As of 2015 the center has 12 full-time volunteers: an Arabic teacher, two English teachers, two French teachers, a translator, a life coach, two hygiene teachers, a psychologist, and two teachers who help the trainees develop conflict-resolution and communication skills. There are also several part-time volunteers, who help in various capacities as needed. The center also employs a social worker with a PhD in clinical psychology, who provides counselling.[5][8][7]

Belahcen Fitzgerald is the president of the organization. The managing director is Moulay Hassan Aladlouni.[8]

Operation[edit]

Program participants receive job training, are trained in culinary arts and attend arts and crafts classes.[5] They are provided with two meals a day, a transportation stipend, life-skills coaching, individual and group therapy, and a bonus upon successful completion of the program. Language classes are offered in Arabic literacy (because many of the trainees are illiterate), English, and French. In partnership with Search for Common Ground, the center educates the trainees on subjects such as life planning, empowerment, Nonviolent Communication, and reproductive health.[18][8] Center staff help participants find employment with outside businesses upon graduation.[7][8]

About 45% of the training center's revenue comes from restaurant sales, 5% from private donations, and the remaining 50% from the Drosos Foundation.[22][23] All profits are reinvested into the training program.[5]

Belahcen Fitzgerald has stated the desire to train additional women by opening a separate catering service that would make lunches for school children.[24]

See also[edit]

References[edit]

  1. ^ Reidy, Eric (5 January 2015). "Women SenseTour: 5 months, 5 countries, 25 changemakers". Wamda. Retrieved 15 March 2015.
  2. ^ Cimpanelli, Giulia (7 July 2015). "Amal, il ristorante che regala un futuro alle donne marocchine" [Amal, the Restaurant Offers a Future for Moroccan Women]. IO Donna (in Italian). Retrieved 16 July 2015.
  3. ^ a b Zouak, Sarah (16 April 2015). "Portrait of Nora Belahcen Fitzgerald – Cuisine For Women in Need". Women's WorldWide Web. Retrieved 22 April 2015.
  4. ^ a b "Our Highlight of the Month with the Amal Women's Training Center and Restaurant – Morocco". Make Every Woman Count. 30 June 2015. Retrieved 6 July 2015.
  5. ^ a b c d e f g Zouak, Sarah (2 December 2014). "Portrait de Nora Belahcen Fitzgerald, "Après des années de servitude, elles sont devenues leur propre chef!"" [Portrait of Nora Belahcen Fitzgerald, "After Years of Servitude, They Become Their Own Bosses!"]. MENA Post (in French). Archived from the original on 2 April 2015. Retrieved 4 March 2015.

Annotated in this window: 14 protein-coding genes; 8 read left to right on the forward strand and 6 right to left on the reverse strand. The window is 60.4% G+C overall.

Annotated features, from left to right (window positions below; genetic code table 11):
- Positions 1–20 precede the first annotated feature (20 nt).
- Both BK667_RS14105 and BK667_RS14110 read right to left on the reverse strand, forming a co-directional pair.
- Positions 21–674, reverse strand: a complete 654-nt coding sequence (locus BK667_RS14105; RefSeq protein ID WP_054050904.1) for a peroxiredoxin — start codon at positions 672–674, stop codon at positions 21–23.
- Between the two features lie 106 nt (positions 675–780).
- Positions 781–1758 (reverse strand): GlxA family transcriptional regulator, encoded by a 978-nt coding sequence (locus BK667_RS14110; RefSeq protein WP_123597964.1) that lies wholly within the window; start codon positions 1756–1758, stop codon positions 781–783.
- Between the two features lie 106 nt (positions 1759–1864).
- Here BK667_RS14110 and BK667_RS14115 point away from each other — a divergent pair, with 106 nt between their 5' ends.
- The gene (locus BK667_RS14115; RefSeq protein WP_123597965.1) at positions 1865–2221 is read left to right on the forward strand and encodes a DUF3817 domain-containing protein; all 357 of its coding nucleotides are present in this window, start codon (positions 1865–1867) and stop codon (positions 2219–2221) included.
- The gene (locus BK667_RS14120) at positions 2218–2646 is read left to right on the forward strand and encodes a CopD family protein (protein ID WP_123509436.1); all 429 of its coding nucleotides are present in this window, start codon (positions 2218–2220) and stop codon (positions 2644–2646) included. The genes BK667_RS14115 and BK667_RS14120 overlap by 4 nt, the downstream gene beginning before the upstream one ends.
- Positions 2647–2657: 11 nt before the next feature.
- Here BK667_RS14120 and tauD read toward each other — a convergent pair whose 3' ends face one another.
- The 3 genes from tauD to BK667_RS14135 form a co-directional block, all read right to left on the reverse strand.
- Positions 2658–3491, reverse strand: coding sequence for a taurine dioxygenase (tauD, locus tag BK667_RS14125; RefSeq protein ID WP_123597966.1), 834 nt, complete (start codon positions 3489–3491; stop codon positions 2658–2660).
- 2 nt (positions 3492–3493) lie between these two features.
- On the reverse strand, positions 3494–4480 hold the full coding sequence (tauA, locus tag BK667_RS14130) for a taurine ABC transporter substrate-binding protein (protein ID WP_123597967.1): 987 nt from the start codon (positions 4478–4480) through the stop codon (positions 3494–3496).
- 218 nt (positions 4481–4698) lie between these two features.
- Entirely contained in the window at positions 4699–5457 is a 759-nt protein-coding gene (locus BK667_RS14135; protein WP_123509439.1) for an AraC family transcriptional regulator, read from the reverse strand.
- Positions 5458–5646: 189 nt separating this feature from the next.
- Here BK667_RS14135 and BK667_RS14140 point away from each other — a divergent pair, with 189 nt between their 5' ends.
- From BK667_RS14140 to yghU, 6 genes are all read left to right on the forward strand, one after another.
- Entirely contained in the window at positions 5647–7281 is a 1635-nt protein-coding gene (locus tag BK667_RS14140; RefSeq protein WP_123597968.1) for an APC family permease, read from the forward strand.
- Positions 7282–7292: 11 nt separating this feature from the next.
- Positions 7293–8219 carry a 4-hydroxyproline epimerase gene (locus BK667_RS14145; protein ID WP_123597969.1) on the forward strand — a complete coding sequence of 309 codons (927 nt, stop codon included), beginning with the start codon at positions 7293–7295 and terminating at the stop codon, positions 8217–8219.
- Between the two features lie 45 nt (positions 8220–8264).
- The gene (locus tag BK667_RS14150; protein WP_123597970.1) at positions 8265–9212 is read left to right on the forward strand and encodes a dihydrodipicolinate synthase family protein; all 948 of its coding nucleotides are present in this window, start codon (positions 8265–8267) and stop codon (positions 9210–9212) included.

6. ^ "Une Marocaine au concours "Women for Change"" [A Moroccan in Competition "Women for Change"]. Médias 24 (in French). 28 September 2015. Retrieved 29 September 2015.
  7. ^ a b c d Benoit, Brooke (June 2014). "Tagine From The Heart in Marrakech". SISTERS Magazine. Archived from the original on 14 July 2015. Retrieved 6 July 2015.
  8. ^ a b c d e f g h i Erin Kilbride (1 March 2014). "Morocco's Amal Center: Women Train For Economic Empowerment". Muftah. Retrieved 4 March 2015.
  9. ^ "Amal Women's Training Center and Moroccan Restaurant". RocketHub. Retrieved 27 March 2015.
  10. ^ "Crowdfunding Case Study: Amal Women's Training Center on RocketHub". Ripples Edge Media. 8 August 2014. Archived from the original on 2 April 2015. Retrieved 27 February 2015.
  11. ^ "Una Oportunidad Para Mujeres Vulnerables" [An Opportunity for Vulnerable Women]. La Vuelta Al Mundo (in Spanish). 30 September 2014. Retrieved 4 March 2015.
  12. ^ "Expansion Efforts for Moroccan Women's Center Working to Employ & Empower!". RocketHub. Retrieved 28 March 2015.
  13. ^ a b "Two Projects in Favour of Women in the Mediterranean Rewarded". Orange. 16 October 2015. Retrieved 28 October 2015.
  14. ^ Filla, Timothy, ed. (16 October 2015). "Morocco's Nora Belhcen Fitzgerald Wins Women for Change Award". Morocco World News. Retrieved 28 October 2015.
  15. ^ "Women for Change Orange Foundation Award: Nora Belahcen Fitzgerald, Morocco". Orange. 2015. Retrieved 28 October 2015.
  16. ^ a b Rosman, Rebecca (21 August 2018). "By Becoming Chefs, Stigmatized Women In Morocco Find Hope And Freedom". NPR. Retrieved 2 November 2018.
  17. ^ Morrow, Madeleine (15 March 2018). "Cooking classes lift the lid on a new life for the poor". Business Day. Retrieved 2 November 2018.
  18. ^ a b Belahcen Fitzgerald, Nora (24 January 2014). "So you want to start a non-profit..." Retrieved 28 March 2015.
  19. ^ Griggs, David H. (2 November 2015). "Griggs: Dateline Morocco 2015". Los Alamos Daily Post. Retrieved 3 November 2015.
  20. ^ Igrouane, Youssef (1 October 2015). "Nora Belahcen Fitzgerald: The Change Maker who Brings Hope to Marginalized Moroccan Women". Morocco World News. Retrieved 28 October 2015.
  21. ^ Zalan, Kira (8 March 2018). "Moroccan Eatery Serves Hope for Women—and Dessert". Rewire.News. Retrieved 2 November 2018.
  22. ^ "HUMAN RIGHTS: American Women of the Eastern Province Skills for Life- sponsored in part by AILO Florence-$4500". FAWCO Foundation. 2014. Retrieved 4 March 2015.
  23. ^ "Vocational training for mothers / Morocco". Drosos Foundation. Archived from the original on 2 April 2015. Retrieved 4 March 2015.
  24. ^ Ochieng, Akinyi (8 February 2016). "Amal Center: Empowering Morocco's Most Disadvantaged Women". Ayiba Magazine. Retrieved 10 February 2016.

External links[edit]